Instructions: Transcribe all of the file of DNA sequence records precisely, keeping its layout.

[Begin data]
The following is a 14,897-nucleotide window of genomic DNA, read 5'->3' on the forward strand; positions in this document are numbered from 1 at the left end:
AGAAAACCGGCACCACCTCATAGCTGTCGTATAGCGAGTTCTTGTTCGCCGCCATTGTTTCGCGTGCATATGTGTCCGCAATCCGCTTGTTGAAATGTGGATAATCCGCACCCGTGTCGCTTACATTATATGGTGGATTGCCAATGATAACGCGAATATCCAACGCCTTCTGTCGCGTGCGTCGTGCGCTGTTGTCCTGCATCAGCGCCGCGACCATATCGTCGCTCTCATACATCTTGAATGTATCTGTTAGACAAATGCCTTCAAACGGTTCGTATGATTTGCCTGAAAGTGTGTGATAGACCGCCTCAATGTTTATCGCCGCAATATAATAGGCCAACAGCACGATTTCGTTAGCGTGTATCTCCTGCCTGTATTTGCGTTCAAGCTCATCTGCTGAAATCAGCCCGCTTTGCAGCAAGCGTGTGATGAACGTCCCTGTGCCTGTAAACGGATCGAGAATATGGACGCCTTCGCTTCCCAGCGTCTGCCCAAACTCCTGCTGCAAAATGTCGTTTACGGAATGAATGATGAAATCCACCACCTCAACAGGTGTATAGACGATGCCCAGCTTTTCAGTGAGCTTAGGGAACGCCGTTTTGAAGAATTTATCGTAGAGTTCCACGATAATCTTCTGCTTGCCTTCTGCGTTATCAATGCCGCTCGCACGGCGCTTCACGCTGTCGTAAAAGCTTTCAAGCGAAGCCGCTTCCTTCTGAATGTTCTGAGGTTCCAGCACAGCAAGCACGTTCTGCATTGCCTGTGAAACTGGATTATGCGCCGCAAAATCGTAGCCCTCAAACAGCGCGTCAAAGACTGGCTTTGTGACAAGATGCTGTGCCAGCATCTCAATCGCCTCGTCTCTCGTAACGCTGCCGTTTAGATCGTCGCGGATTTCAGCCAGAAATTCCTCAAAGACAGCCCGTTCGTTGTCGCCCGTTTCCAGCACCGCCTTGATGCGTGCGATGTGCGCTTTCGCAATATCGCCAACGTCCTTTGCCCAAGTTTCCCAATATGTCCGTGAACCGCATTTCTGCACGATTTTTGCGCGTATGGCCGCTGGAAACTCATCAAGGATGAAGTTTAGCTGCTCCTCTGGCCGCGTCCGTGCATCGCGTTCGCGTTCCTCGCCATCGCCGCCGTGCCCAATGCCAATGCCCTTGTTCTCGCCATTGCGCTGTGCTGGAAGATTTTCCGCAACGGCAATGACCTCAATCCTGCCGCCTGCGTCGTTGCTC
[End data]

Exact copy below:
The following is a 14,897-nucleotide window of genomic DNA, read 5'->3' on the forward strand; positions in this document are numbered from 1 at the left end:
AGAAAACCGGCACCACCTCATAGCTGTCGTATAGCGAGTTCTTGTTCGCCGCCATTGTTTCGCGTGCATATGTGTCCGCAATCCGCTTGTTGAAATGTGGATAATCCGCACCCGTGTCGCTTACATTATATGGTGGATTGCCAATGATAACGCGAATATCCAACGCCTTCTGTCGCGTGCGTCGTGCGCTGTTGTCCTGCATCAGCGCCGCGACCATATCGTCGCTCTCATACATCTTGAATGTATCTGTTAGACAAATGCCTTCAAACGGTTCGTATGATTTGCCTGAAAGTGTGTGATAGACCGCCTCAATGTTTATCGCCGCAATATAATAGGCCAACAGCACGATTTCGTTAGCGTGTATCTCCTGCCTGTATTTGCGTTCAAGCTCATCTGCTGAAATCAGCCCGCTTTGCAGCAAGCGTGTGATGAACGTCCCTGTGCCTGTAAACGGATCGAGAATATGGACGCCTTCGCTTCCCAGCGTCTGCCCAAACTCCTGCTGCAAAATGTCGTTTACGGAATGAATGATGAAATCCACCACCTCAACAGGTGTATAGACGATGCCCAGCTTTTCAGTGAGCTTAGGGAACGCCGTTTTGAAGAATTTATCGTAGAGTTCCACGATAATCTTCTGCTTGCCTTCTGCGTTATCAATGCCGCTCGCACGGCGCTTCACGCTGTCGTAAAAGCTTTCAAGCGAAGCCGCTTCCTTCTGAATGTTCTGAGGTTCCAGCACAGCAAGCACGTTCTGCATTGCCTGTGAAACTGGATTATGCGCCGCAAAATCGTAGCCCTCAAACAGCGCGTCAAAGACTGGCTTTGTGACAAGATGCTGTGCCAGCATCTCAATCGCCTCGTCTCTCGTAACGCTGCCGTTTAGATCGTCGCGGATTTCAGCCAGAAATTCCTCAAAGACAGCCCGTTCGTTGTCGCCCGTTTCCAGCACCGCCTTGATGCGTGCGATGTGCGCTTTCGCAATATCGCCAACGTCCTTTGCCCAAGTTTCCCAATATGTCCGTGAACCGCATTTCTGCACGATTTTTGCGCGTATGGCCGCTGGAAACTCATCAAGGATGAAGTTTAGCTGCTCCTCTGGCCGCGTCCGTGCATCGCGTTCGCGTTCCTCGCCATCGCCGCCGTGCCCAATGCCAATGCCCTTGTTCTCGCCATTGCGCTGTGCTGGAAGATTTTCCGCAACGGCAATGACCTCAATCCTGCCGCCTGCGTCGTTGCTC